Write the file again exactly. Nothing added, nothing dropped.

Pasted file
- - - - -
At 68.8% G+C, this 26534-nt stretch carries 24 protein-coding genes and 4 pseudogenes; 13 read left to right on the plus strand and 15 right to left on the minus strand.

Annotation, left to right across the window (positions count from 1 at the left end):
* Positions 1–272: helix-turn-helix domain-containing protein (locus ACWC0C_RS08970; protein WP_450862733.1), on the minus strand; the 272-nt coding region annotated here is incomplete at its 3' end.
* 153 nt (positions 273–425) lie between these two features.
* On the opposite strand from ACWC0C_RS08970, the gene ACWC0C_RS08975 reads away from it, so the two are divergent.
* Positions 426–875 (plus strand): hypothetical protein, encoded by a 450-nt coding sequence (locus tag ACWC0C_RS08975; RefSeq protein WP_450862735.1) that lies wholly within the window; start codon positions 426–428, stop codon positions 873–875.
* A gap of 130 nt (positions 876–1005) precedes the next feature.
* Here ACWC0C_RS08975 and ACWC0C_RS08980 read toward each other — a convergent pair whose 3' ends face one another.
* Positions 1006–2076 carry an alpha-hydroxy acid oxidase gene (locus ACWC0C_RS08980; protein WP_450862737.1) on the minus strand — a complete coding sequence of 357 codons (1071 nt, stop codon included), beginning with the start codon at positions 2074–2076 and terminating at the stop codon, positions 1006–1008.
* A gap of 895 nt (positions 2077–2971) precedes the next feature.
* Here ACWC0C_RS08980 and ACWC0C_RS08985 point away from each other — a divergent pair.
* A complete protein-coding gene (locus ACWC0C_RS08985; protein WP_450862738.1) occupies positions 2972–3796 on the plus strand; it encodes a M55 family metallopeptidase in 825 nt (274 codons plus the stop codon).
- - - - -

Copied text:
At 68.8% G+C, this 26534-nt stretch carries 24 protein-coding genes and 4 pseudogenes; 13 read left to right on the plus strand and 15 right to left on the minus strand.

Annotation, left to right across the window (positions count from 1 at the left end):
* Positions 1–272: helix-turn-helix domain-containing protein (locus ACWC0C_RS08970; protein WP_450862733.1), on the minus strand; the 272-nt coding region annotated here is incomplete at its 3' end.
* 153 nt (positions 273–425) lie between these two features.
* On the opposite strand from ACWC0C_RS08970, the gene ACWC0C_RS08975 reads away from it, so the two are divergent.
* Positions 426–875 (plus strand): hypothetical protein, encoded by a 450-nt coding sequence (locus tag ACWC0C_RS08975; RefSeq protein WP_450862735.1) that lies wholly within the window; start codon positions 426–428, stop codon positions 873–875.
* A gap of 130 nt (positions 876–1005) precedes the next feature.
* Here ACWC0C_RS08975 and ACWC0C_RS08980 read toward each other — a convergent pair whose 3' ends face one another.
* Positions 1006–2076 carry an alpha-hydroxy acid oxidase gene (locus ACWC0C_RS08980; protein WP_450862737.1) on the minus strand — a complete coding sequence of 357 codons (1071 nt, stop codon included), beginning with the start codon at positions 2074–2076 and terminating at the stop codon, positions 1006–1008.
* A gap of 895 nt (positions 2077–2971) precedes the next feature.
* Here ACWC0C_RS08980 and ACWC0C_RS08985 point away from each other — a divergent pair.
* A complete protein-coding gene (locus ACWC0C_RS08985; protein WP_450862738.1) occupies positions 2972–3796 on the plus strand; it encodes a M55 family metallopeptidase in 825 nt (274 codons plus the stop codon).